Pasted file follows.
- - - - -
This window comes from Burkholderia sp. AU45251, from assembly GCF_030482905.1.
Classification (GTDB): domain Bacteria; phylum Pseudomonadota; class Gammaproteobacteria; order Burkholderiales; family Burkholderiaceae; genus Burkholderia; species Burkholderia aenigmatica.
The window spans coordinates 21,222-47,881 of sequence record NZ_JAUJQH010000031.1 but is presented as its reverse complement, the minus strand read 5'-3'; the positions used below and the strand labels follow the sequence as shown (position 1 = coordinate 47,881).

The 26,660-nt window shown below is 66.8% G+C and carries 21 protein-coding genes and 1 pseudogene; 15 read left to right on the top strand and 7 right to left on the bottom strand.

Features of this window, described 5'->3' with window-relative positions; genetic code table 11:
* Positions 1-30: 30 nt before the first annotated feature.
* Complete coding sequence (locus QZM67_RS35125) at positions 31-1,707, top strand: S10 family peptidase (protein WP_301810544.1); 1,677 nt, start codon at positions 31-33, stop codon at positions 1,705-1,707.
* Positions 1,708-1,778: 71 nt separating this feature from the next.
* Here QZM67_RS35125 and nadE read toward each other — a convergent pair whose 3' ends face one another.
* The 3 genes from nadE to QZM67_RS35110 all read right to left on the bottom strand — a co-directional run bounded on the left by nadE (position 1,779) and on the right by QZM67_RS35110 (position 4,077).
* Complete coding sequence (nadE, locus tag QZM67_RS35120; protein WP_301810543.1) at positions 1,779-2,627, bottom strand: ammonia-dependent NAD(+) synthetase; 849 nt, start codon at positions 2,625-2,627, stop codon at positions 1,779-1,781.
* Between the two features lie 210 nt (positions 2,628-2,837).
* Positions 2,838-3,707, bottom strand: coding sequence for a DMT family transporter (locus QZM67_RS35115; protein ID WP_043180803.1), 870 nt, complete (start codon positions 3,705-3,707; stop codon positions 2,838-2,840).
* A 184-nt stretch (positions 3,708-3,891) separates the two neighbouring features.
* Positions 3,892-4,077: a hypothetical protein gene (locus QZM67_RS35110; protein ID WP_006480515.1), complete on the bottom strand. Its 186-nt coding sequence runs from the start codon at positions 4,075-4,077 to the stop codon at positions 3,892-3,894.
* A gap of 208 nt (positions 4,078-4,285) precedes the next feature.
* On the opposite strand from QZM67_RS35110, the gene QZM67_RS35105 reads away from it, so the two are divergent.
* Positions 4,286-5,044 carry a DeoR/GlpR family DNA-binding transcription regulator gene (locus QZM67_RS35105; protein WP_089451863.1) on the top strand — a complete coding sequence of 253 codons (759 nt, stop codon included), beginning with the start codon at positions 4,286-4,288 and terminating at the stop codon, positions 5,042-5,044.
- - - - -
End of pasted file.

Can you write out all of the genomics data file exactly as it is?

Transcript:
This window comes from Burkholderia sp. AU45251, from assembly GCF_030482905.1.
Classification (GTDB): domain Bacteria; phylum Pseudomonadota; class Gammaproteobacteria; order Burkholderiales; family Burkholderiaceae; genus Burkholderia; species Burkholderia aenigmatica.
The window spans coordinates 21,222-47,881 of sequence record NZ_JAUJQH010000031.1 but is presented as its reverse complement, the minus strand read 5'-3'; the positions used below and the strand labels follow the sequence as shown (position 1 = coordinate 47,881).

The 26,660-nt window shown below is 66.8% G+C and carries 21 protein-coding genes and 1 pseudogene; 15 read left to right on the top strand and 7 right to left on the bottom strand.

Features of this window, described 5'->3' with window-relative positions; genetic code table 11:
* Positions 1-30: 30 nt before the first annotated feature.
* Complete coding sequence (locus QZM67_RS35125) at positions 31-1,707, top strand: S10 family peptidase (protein WP_301810544.1); 1,677 nt, start codon at positions 31-33, stop codon at positions 1,705-1,707.
* Positions 1,708-1,778: 71 nt separating this feature from the next.
* Here QZM67_RS35125 and nadE read toward each other — a convergent pair whose 3' ends face one another.
* The 3 genes from nadE to QZM67_RS35110 all read right to left on the bottom strand — a co-directional run bounded on the left by nadE (position 1,779) and on the right by QZM67_RS35110 (position 4,077).
* Complete coding sequence (nadE, locus tag QZM67_RS35120; protein WP_301810543.1) at positions 1,779-2,627, bottom strand: ammonia-dependent NAD(+) synthetase; 849 nt, start codon at positions 2,625-2,627, stop codon at positions 1,779-1,781.
* Between the two features lie 210 nt (positions 2,628-2,837).
* Positions 2,838-3,707, bottom strand: coding sequence for a DMT family transporter (locus QZM67_RS35115; protein ID WP_043180803.1), 870 nt, complete (start codon positions 3,705-3,707; stop codon positions 2,838-2,840).
* A 184-nt stretch (positions 3,708-3,891) separates the two neighbouring features.
* Positions 3,892-4,077: a hypothetical protein gene (locus QZM67_RS35110; protein ID WP_006480515.1), complete on the bottom strand. Its 186-nt coding sequence runs from the start codon at positions 4,075-4,077 to the stop codon at positions 3,892-3,894.
* A gap of 208 nt (positions 4,078-4,285) precedes the next feature.
* On the opposite strand from QZM67_RS35110, the gene QZM67_RS35105 reads away from it, so the two are divergent.
* Positions 4,286-5,044 carry a DeoR/GlpR family DNA-binding transcription regulator gene (locus QZM67_RS35105; protein WP_089451863.1) on the top strand — a complete coding sequence of 253 codons (759 nt, stop codon included), beginning with the start codon at positions 4,286-4,288 and terminating at the stop codon, positions 5,042-5,044.